Mel Robbins, a respected criminal attorney, mom, and career coach, speaks of the chasm between thought and action as she coaxes clients to move off of their inertia and into the realm of doing. What does it take? Why do some have it, do it, achieve it, whatever it is, and others don’t? Like Werner Erhard before her, Ms. Robbins, doesn’t have a list of motivators, strategies, suggestions. Instead she moves from the obvious, “All day long you have ideas that could change your life, that could change the world, that could change the way that you feel, and what do you do with them? Nothing.”, to the preemptive, “You are never going to feel like it. Ever.[Emphasis mine] No one’s coming, motivation isn’t happening, you’re never going to feel like it… Scientists call it Activation Energy.” In fact activation energy, a term lifted from the world of chemistry, is the minimum input needed to initiate a chemical reaction. The tipping point. The application of activation energy is never cerebral; it is a physical thing. Something has to happen.
The myriad tasks we could accomplish, the spectacular feats we could achieve, the inventions, innovations, discoveries, connections, and miracles that exist unrealized in the ether, stagnate there because no action was taken. Glenn Llopis, a Forbes contributor, asserts “Most great ideas remain dormant because people don’t have the courage, resources, time and/or money to take action.” True, but what if the idea gets shut down even before you have a chance to be frightened, worried about time, or concerned that there won’t be enough money? Experts speculate that millions of great ideas die aborning, that is, in the moment they first surface.
In grad school, my cohort and I all had to decide what the topic of our thesis would be. Like many others, I had considered and rejected dozens of topics. I wanted a research idea that would keep me interested for a year, not something that would have me chewing my fingernails out of sheer boredom. Backstory – I’d recently returned from a tour in the Peace Corps in Morocco. Love that country! Naturally, I’d learned the language and its little quirks, like Arabic speakers continual use of words with “Allah” in them, each variation applicable to a specific life situation. As a grad student at a university with hundreds of international students, many of them Muslim, I found myself listening for the “inshallah”, “mashallah”, “alhamdulillah”, etc, when native Arabic speakers used English. Over time, I realized that those linguistic and religious markers were not voiced.
So, out of genuine curiosity, I asked a bilingual Arabic speaker, “Where does “Inshallah” go when you speak English?” He didn’t know, but he acknowledged that the use of English separated him from his religious beliefs, not in terms of practice, but in relation to familiarity and comfort. In that second, an idea popped, to investigate the loss of culture and tradition with a switch in languages. Thus, a masters project was born solely because the notion was anchored in action before it had a chance to flit away. In total, the time span between thinking about asking a student about his language use and doing it was less than 10 seconds.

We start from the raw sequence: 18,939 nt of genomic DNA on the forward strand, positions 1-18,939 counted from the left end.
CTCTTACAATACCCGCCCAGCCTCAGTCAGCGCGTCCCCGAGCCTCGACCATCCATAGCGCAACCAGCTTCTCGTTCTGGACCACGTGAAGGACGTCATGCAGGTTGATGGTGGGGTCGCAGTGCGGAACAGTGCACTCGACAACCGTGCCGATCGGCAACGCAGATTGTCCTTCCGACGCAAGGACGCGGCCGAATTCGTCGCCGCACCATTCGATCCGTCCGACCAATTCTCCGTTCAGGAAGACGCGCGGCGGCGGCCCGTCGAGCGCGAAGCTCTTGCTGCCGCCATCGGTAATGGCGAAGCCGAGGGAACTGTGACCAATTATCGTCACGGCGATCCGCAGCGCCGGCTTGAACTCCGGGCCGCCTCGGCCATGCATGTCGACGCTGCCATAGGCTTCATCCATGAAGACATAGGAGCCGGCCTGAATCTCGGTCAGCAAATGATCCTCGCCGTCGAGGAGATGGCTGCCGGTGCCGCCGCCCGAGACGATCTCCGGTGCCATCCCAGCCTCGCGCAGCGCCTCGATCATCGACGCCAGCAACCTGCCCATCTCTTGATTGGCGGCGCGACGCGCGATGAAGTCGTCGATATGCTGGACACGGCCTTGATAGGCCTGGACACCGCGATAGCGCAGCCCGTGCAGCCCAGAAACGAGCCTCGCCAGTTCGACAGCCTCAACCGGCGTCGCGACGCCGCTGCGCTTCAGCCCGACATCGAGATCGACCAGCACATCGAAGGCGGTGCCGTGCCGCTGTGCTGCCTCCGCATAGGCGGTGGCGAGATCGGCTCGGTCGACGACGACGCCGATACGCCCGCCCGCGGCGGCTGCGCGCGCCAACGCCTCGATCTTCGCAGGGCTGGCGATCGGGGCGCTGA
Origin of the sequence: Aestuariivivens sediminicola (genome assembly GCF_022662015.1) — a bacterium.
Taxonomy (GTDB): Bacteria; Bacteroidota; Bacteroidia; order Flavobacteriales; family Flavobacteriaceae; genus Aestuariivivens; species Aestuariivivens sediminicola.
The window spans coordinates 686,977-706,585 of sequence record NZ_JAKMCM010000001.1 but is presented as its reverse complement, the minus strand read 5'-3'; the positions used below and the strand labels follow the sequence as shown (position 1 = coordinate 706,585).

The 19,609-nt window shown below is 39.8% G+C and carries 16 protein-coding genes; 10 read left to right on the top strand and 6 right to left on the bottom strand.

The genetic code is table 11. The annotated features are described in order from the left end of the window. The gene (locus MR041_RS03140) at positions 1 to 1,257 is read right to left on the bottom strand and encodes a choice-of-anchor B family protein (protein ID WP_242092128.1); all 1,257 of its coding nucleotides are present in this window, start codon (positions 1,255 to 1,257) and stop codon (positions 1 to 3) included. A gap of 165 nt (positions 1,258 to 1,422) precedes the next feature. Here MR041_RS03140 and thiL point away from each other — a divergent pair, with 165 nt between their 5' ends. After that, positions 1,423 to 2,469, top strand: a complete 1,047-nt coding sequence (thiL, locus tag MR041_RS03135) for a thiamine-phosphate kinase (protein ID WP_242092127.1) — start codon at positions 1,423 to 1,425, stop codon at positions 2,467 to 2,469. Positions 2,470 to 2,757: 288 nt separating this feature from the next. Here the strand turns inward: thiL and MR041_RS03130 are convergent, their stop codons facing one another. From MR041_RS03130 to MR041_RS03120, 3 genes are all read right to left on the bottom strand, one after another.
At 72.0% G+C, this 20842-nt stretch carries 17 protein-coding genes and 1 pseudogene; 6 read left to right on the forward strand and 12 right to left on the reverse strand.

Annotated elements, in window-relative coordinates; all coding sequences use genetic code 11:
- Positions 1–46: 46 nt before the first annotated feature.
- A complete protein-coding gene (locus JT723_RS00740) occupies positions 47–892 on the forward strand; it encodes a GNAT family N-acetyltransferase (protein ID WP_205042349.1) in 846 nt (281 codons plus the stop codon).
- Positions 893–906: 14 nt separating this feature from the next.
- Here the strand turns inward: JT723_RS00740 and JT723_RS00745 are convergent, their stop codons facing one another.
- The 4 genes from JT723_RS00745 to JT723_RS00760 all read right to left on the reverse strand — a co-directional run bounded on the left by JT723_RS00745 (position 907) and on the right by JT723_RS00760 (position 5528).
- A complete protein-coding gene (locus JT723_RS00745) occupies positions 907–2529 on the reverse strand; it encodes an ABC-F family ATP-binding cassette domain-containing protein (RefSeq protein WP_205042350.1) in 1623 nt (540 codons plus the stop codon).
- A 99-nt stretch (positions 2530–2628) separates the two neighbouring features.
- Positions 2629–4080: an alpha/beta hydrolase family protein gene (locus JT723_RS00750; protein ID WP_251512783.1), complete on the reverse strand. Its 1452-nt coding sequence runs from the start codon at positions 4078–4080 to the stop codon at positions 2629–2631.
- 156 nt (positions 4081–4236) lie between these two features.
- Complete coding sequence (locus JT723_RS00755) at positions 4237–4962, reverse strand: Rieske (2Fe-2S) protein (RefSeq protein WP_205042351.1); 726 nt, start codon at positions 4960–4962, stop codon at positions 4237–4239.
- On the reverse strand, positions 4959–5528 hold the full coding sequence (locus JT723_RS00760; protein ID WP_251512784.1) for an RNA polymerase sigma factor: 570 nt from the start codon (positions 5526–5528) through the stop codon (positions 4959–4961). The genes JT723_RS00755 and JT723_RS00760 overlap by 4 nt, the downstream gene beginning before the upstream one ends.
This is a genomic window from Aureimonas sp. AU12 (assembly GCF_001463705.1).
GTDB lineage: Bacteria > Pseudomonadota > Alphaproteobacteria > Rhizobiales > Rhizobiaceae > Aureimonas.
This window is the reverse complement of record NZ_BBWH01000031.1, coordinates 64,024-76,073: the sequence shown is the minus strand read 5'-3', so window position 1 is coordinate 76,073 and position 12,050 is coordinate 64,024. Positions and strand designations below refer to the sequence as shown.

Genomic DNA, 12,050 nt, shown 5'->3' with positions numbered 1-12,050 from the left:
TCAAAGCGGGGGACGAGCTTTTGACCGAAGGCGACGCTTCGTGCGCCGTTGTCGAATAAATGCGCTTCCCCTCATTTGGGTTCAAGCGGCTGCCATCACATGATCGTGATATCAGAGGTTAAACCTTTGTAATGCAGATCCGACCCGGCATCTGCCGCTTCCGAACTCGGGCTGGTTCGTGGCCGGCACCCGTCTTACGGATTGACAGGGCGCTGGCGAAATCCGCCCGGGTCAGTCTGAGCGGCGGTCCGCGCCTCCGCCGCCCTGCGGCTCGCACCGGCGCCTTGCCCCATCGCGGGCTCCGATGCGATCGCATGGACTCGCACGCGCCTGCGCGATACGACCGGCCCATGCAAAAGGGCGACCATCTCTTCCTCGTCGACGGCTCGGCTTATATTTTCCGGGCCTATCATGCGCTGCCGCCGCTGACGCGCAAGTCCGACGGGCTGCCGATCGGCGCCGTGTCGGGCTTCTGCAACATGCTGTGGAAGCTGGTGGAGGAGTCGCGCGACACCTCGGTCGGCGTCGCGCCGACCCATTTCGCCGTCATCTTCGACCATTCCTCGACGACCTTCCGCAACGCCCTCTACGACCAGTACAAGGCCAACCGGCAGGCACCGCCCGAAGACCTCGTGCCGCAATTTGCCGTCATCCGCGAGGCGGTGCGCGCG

William Kamkwamba, a recent Dartmouth graduate, possesses a story that so clearly demonstrates the power of taking action that I often use it in the classroom. William was born and raised the son of a maize farmer in Kasungu, Malawi. When the drought hit his area many years in a row, reduced circumstances meant he had to drop out of school. Unwilling to be idle, William took himself to the local library and read voraciously on many subjects. When his interest was caught by a book on windmills, he began to make connections between the windmills pictured and the possibilities for the production of electricity.
He was 14 years old when he took the information from the book, scavenged parts, supplies, and make-dos from the local dump and neighbors and contrived a working windmill strong enough to power several lights and a radio in the family home. The novelty of a windmill in the middle of a Malawian maize field attracted attention from near, and eventually, from far away. William’s first international appearance was at a global TED conference. From there, he received the support needed to fund an education outside the library. That led to a degree from Dartmouth. William took action, perhaps because he was too young to be swayed by the myriad concerns or obstacles he would face. Action, foot on the accelerator, is not a guarantee of success, but as Gandhi said, “It’s the action, not the fruit of the action, that’s important. You have to do the right thing. It may not be in your power, may not be in your time, that there’ll be any fruit. But that doesn’t mean you stop doing the right thing. You may never know what results come from your action. But if you do nothing, there will be no result.”
When the moment strikes, that almost subliminal blip on the screen, you need to act immediately. Researchers say we have mere seconds to go from standstill to super star. The countdown begins now! 10, 9, 8…